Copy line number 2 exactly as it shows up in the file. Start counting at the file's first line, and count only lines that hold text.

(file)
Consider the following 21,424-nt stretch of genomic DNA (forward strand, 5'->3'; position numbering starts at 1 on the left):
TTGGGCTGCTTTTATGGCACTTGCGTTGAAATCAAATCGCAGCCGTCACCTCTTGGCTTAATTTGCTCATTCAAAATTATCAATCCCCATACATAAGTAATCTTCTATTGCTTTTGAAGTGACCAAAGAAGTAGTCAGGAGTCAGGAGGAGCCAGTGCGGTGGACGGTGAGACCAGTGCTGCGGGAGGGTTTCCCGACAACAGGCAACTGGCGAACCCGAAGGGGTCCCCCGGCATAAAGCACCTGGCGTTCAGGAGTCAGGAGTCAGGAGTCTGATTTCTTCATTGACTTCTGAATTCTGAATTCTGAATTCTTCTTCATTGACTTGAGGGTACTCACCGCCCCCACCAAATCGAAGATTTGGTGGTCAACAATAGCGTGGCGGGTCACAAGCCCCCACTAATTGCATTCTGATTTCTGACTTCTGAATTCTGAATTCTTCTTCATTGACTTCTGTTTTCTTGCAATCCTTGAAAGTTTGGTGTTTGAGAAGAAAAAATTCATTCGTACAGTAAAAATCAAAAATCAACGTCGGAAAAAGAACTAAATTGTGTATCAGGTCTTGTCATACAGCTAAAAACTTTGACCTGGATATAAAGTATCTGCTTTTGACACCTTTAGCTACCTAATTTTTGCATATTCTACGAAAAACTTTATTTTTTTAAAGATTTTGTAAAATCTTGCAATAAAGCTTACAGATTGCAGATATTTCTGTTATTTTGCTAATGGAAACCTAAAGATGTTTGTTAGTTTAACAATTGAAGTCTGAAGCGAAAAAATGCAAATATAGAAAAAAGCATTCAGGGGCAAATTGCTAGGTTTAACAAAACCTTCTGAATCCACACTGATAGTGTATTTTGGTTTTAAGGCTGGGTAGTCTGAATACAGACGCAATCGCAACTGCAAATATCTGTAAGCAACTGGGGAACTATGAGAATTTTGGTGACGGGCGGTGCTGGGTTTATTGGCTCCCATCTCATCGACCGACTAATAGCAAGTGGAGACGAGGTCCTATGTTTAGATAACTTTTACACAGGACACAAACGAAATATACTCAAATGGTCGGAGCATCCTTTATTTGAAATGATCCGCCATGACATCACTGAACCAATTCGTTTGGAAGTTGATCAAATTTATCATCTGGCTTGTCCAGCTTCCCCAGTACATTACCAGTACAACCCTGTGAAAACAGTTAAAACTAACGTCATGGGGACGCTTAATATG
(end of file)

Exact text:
TTGGGCTGCTTTTATGGCACTTGCGTTGAAATCAAATCGCAGCCGTCACCTCTTGGCTTAATTTGCTCATTCAAAATTATCAATCCCCATACATAAGTAATCTTCTATTGCTTTTGAAGTGACCAAAGAAGTAGTCAGGAGTCAGGAGGAGCCAGTGCGGTGGACGGTGAGACCAGTGCTGCGGGAGGGTTTCCCGACAACAGGCAACTGGCGAACCCGAAGGGGTCCCCCGGCATAAAGCACCTGGCGTTCAGGAGTCAGGAGTCAGGAGTCTGATTTCTTCATTGACTTCTGAATTCTGAATTCTGAATTCTTCTTCATTGACTTGAGGGTACTCACCGCCCCCACCAAATCGAAGATTTGGTGGTCAACAATAGCGTGGCGGGTCACAAGCCCCCACTAATTGCATTCTGATTTCTGACTTCTGAATTCTGAATTCTTCTTCATTGACTTCTGTTTTCTTGCAATCCTTGAAAGTTTGGTGTTTGAGAAGAAAAAATTCATTCGTACAGTAAAAATCAAAAATCAACGTCGGAAAAAGAACTAAATTGTGTATCAGGTCTTGTCATACAGCTAAAAACTTTGACCTGGATATAAAGTATCTGCTTTTGACACCTTTAGCTACCTAATTTTTGCATATTCTACGAAAAACTTTATTTTTTTAAAGATTTTGTAAAATCTTGCAATAAAGCTTACAGATTGCAGATATTTCTGTTATTTTGCTAATGGAAACCTAAAGATGTTTGTTAGTTTAACAATTGAAGTCTGAAGCGAAAAAATGCAAATATAGAAAAAAGCATTCAGGGGCAAATTGCTAGGTTTAACAAAACCTTCTGAATCCACACTGATAGTGTATTTTGGTTTTAAGGCTGGGTAGTCTGAATACAGACGCAATCGCAACTGCAAATATCTGTAAGCAACTGGGGAACTATGAGAATTTTGGTGACGGGCGGTGCTGGGTTTATTGGCTCCCATCTCATCGACCGACTAATAGCAAGTGGAGACGAGGTCCTATGTTTAGATAACTTTTACACAGGACACAAACGAAATATACTCAAATGGTCGGAGCATCCTTTATTTGAAATGATCCGCCATGACATCACTGAACCAATTCGTTTGGAAGTTGATCAAATTTATCATCTGGCTTGTCCAGCTTCCCCAGTACATTACCAGTACAACCCTGTGAAAACAGTTAAAACTAACGTCATGGGGACGCTTAATATG